The map only includes information from FCPD and does not include reports to the police departments in the Town of Vienna or the City of Falls Church.

Use the icon in the top left corner of the map to toggle between the various types of crimes displayed.

Fairfax County’s weekday police recaps are not comprehensive lists of every incident and the addresses are approximate. FCPD also notes that information in the recaps “is generally based on initial reports made to the police department.”

Anyone with information about any of these crimes should call 703-691-2131 or 1-866-411-TIPS(8477).

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(Updated at 12:55 p.m.) A man was shot last night (Thursday) in a residential area off Lee Hwy in the Falls Church area, according to the Fairfax County Police Department.

The incident occurred around 7:45 p.m. in the 2800 block of Pine Spring Road, which is near Pine Spring Park, the Trinity School at Meadow View and Pine Spring Elementary School. The area is surrounded by homes.

The man was shot outside and was transported to the hospital with non-life-threatening injuries, Sgt. Greg Bedor, a police spokesperson, told Tysons Reporter.

“A male reported he was outside of his home when he was approached by someone who shot him,” according to the daily crime recap. “The suspect fled; no additional description was provided.”

Bedor said that there was no threat to the public. “We think this was not a random incident,” he said.

Despite some confusion on Twitter, the incident is not related to the hit and run that killed a pedestrian in Fairfax, Bedor said.

Image via Google Maps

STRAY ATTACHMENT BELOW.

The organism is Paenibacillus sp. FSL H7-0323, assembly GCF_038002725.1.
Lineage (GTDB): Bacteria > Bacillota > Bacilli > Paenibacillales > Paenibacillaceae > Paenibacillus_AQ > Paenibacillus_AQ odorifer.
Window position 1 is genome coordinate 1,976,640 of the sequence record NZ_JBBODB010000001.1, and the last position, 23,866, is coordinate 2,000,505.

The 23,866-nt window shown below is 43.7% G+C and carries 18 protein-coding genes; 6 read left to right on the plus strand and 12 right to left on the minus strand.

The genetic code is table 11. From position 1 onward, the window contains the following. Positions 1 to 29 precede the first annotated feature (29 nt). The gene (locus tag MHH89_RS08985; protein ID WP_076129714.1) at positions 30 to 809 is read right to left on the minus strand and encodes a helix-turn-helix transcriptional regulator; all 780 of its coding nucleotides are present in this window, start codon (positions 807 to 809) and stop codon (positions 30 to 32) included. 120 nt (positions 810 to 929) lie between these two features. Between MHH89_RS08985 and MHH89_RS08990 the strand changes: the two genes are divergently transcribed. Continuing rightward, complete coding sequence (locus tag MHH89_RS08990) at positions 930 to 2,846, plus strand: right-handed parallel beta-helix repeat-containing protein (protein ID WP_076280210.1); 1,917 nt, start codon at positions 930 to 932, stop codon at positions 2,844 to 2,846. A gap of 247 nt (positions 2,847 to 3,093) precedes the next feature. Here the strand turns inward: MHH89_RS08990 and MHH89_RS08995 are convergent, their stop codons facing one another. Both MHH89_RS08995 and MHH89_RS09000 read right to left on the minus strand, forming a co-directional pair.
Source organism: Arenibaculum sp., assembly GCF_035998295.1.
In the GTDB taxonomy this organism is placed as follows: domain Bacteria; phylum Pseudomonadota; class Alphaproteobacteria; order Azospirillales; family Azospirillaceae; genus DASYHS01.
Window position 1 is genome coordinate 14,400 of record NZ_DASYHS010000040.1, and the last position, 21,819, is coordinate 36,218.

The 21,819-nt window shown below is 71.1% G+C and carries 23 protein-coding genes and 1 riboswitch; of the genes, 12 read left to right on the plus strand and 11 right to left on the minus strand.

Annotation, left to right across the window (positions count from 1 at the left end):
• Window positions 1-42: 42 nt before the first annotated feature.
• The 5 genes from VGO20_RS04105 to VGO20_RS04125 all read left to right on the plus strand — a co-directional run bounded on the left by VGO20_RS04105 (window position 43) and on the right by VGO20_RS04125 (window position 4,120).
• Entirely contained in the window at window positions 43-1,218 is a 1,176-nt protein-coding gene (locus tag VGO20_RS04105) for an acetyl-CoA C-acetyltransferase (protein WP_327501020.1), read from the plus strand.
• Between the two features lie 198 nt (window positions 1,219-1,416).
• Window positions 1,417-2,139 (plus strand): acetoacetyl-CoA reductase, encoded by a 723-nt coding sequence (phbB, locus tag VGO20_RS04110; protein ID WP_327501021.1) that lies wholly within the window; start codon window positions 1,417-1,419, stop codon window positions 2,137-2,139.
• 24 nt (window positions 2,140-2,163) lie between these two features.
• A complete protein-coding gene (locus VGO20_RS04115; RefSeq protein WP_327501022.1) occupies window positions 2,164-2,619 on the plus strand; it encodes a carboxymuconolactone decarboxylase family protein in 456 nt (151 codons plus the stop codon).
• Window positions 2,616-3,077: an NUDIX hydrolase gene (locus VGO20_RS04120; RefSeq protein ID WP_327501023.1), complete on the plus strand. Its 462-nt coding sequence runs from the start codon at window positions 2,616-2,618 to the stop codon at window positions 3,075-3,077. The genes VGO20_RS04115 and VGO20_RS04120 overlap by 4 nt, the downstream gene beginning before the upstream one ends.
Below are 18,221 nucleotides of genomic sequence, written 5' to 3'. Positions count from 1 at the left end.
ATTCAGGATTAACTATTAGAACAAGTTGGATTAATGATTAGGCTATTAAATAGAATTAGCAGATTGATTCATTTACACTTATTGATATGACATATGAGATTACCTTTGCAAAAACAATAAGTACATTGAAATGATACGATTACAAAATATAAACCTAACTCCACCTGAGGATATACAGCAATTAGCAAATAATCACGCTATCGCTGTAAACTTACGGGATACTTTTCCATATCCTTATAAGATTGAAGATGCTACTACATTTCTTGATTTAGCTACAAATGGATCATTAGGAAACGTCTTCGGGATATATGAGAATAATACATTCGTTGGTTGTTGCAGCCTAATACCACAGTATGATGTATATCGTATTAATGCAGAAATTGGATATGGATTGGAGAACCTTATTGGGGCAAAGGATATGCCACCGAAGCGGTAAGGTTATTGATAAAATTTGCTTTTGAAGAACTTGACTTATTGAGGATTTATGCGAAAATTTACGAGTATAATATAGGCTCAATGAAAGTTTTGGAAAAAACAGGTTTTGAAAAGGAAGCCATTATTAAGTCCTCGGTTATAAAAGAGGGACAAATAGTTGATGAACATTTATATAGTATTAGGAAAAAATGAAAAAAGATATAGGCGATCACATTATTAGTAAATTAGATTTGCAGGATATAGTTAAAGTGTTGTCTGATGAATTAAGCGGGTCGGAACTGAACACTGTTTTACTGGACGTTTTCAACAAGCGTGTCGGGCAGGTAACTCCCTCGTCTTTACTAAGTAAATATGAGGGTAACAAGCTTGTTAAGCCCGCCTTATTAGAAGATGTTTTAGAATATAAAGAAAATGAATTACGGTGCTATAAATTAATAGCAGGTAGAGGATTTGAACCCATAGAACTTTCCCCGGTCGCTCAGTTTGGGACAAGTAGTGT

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As the January deadline looms, the Falls Church City Council discussed proposals for e-scooters before state laws take effect and the city loses its chance to create regulations.

Concerns arose at both the Oct. 21 and Oct. 28 City Council meetings, including potential funding issues, underage use, parking and the upcoming pilot program. The pilot program would be limited to two scooter vendors, leaving companies to compete for a one-year trial period, Councilmember Ross Litkenhous said.

If implemented, the program would allow 14 scooters per 1,000 people into city limits. On average, the scooters would cost users $1 to unlock and a $0.25 per-minute fee, according to statistics gathered from Arlington and Alexandria.

On average 20% of e-scooter users ride them for social or entertainment purposes, while roughly 20% use them for shopping and errands. Another 20% use them to commute to the metro. Scooters could help to solve the first-to-last mile commuter problem, an expert brought in by the City Council and Councilmember Phil Duncan said.

There was some talk at the Oct. 21 meeting about using scooters to raise revenue for the city, by adding on taxes and unlocking fees. The city would charge each vendor an $8,000 permitting fee, regardless of fleet size, according to city documents. But no one seemed to have a concrete answer to the total profits.

“It would be interesting to see how much we can get out of it without impacting the demand,” Litkenhous said.

Councilmember Dave Snyder took another perspective, saying that it might cost the city more money. He said that police would be distracted by monitoring people, ensuring they are following laws and guidelines while riding the scooters.